It’s understandable for the game to do; the new focus on action over atmosphere demands a more capable protagonist. But the shift and overall characterization of Isaac should have been handled better. Initially, it’s established that Isaac is insane, haunted by the events he saw and the death of Nicole. Well that seems logical, and honestly it would be awkward to not acknowledge the psychological toll the first game must have taken. And it would be a fair guess to venture that this is the story’s attempt to rationalize the new, “edgier” personality. Unfortunately, the game confuses emotional scarring with being an asshole. There are a few moments that perfectly illustrate this point.

                Some time after the beginning sprint through the alien-infested hall, Isaac boards an elevator and the lights cut out. At this point, he knows the Sprawl is infected, and he knows what the necromorphs are. This loss of power should not be and entirely unexpected event. Distressing, no doubt, but well within the realm of the possible. A good, character appropriate reaction would be something like,” Ah crap,” or a brief, hushed, “Shit.” Both responses, with proper delivery, give a sense of distress while maintaining a premise of reality - the latter even has a swear thrown in there. But instead Isaac says, in a raspy, overly masculine voice, “What the fuck.”

                People don’t really swear that much. And when they do, the actual word itself is almost never emphasized, especially when there is no other person unto whom emphasis would be needed. So Isaac’s dialogue is overly vulgar, an unrealistic response that both diminishes his character and trivializes the situation. When he swears at everything, particularly with such exaggeration, it becomes routine, and the purpose of the swear – to make the situation seem dire – no longer has any weight. This diminishment arose earlier, when Isaac responds to the line “I’m not the one shooting at you,” with “Fuck.” Why did he say that? It certainly wasn’t a logical conclusion to this dialogue. Was this the first time he realized he was in danger? Did the deadly aliens not tip him off to that? Or was he just trying to look cool? Sadly, it seems the answer is actually the later; his lines are a ploy to appeal to the hardcore crowd, thinking that vulgarity equates to serious discourse.            

                Again, let’s compare this to Dead Space. The character did swear there, but they did so with purpose. When Isaac first visits Hammond in the control deck, he says something to the effect of,” Whoa, you startled me. Fucking asteroids are putting me on edge.” Now that emphasis looks weird in text and that’s probably not the exact line. But note that the vulgarity is reduced to a secondary level, with the important information (the asteroids are putting Hammond on edge) placed in the forefront. “Fuck” only served to show just how jumpy Hammond was. This is how people speak.

                Jumping back to Dead Space 2, the issues with Isaac’s lines extend further than his overuse of bad language. His character is one of a vulnerable, exposed man who is placed in a situation far beyond anything he could have imagined. That’s not to suggest he should be a dear in the headlights all the time, but he definitely shouldn’t be blowing off events with one-liners and wisecracks. After the tram Isaac is riding on crashes, sending him fly off and battling monsters while suspended upside down, the support character asks “What are you doing over there?” She’s referring to his location in the Sprawl, since the tram couldn’t make to the original destination. Rather than saying, “The tram crashed, necromorphs swarmed the wreckage but I’m holding out,” (a response to both gives the support character information and reinforces the situation to the player) he says, “Unexpected stop.” Well that’s all very nice and 80’s action movie of Isaac, but it runs completely contrary to his established character.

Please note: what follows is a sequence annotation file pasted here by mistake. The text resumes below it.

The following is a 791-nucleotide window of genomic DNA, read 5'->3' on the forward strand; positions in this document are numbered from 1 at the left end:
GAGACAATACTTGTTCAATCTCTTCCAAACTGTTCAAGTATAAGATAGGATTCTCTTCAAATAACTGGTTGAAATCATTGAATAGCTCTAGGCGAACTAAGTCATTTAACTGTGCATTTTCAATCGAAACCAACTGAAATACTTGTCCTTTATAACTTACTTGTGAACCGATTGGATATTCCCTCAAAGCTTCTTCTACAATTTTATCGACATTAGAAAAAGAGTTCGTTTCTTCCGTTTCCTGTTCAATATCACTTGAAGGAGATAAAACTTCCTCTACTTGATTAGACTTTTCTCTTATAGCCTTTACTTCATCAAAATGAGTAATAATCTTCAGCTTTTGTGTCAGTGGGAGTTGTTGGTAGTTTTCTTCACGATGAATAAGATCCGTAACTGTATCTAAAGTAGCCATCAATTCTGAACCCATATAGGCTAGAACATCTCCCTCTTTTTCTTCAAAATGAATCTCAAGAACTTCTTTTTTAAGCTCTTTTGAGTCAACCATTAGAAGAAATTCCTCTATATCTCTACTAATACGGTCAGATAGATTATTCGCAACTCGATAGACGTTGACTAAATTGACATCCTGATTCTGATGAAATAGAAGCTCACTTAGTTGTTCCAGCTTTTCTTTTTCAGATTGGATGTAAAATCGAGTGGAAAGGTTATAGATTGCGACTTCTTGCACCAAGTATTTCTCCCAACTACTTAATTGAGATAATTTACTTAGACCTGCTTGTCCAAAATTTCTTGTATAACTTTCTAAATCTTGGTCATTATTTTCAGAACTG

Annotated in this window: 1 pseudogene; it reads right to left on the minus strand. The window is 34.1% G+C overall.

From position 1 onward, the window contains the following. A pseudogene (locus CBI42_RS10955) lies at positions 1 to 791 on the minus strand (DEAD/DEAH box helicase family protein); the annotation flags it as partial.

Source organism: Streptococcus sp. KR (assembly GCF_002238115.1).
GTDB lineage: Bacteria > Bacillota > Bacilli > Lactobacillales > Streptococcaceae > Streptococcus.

All of this poor dialogue and characterization proves indicative of Dead Space 2’s overarching failure: most of the game’s plot and setting is designed to be a vehicle for offensive material, not a method to tell an intriguing story. We don’t even need to rely on the game itself for proof of this. The marketing campaign shows no footage of the game and makes no attempt to describe the experience. Rather, it focuses on outraged middle-aged women who function as stand-ins for the mother’s of the teenage demographic. Huzzah, games are violent and moms don’t like it. That’s great, and there’s nothing wrong with enjoying the gratuitous gore present in the franchise, but it never should have take precedent over content. Let’s take a step back to reaffirm that Dead Space 2 is not a bad game; on the contrary, it’s excellent, standing far beyond most competing titles. But it could have been better.

                Outside of this major story failing, Dead Space 2 continues the franchise tradition of outstanding visual and gameplay design.  Most obviously, the games feature no HUD or any display of information not rooted in the game world. This is an astonishing feature, and its one almost entirely unique to the series, arising as a function of their setting and integrated design.

                So Dead Space takes place in the future, and the future is always cool. Visceral has gone a step beyond making a technological wonderland for the player to explore; they’re enabled the player to essentially occupy that world.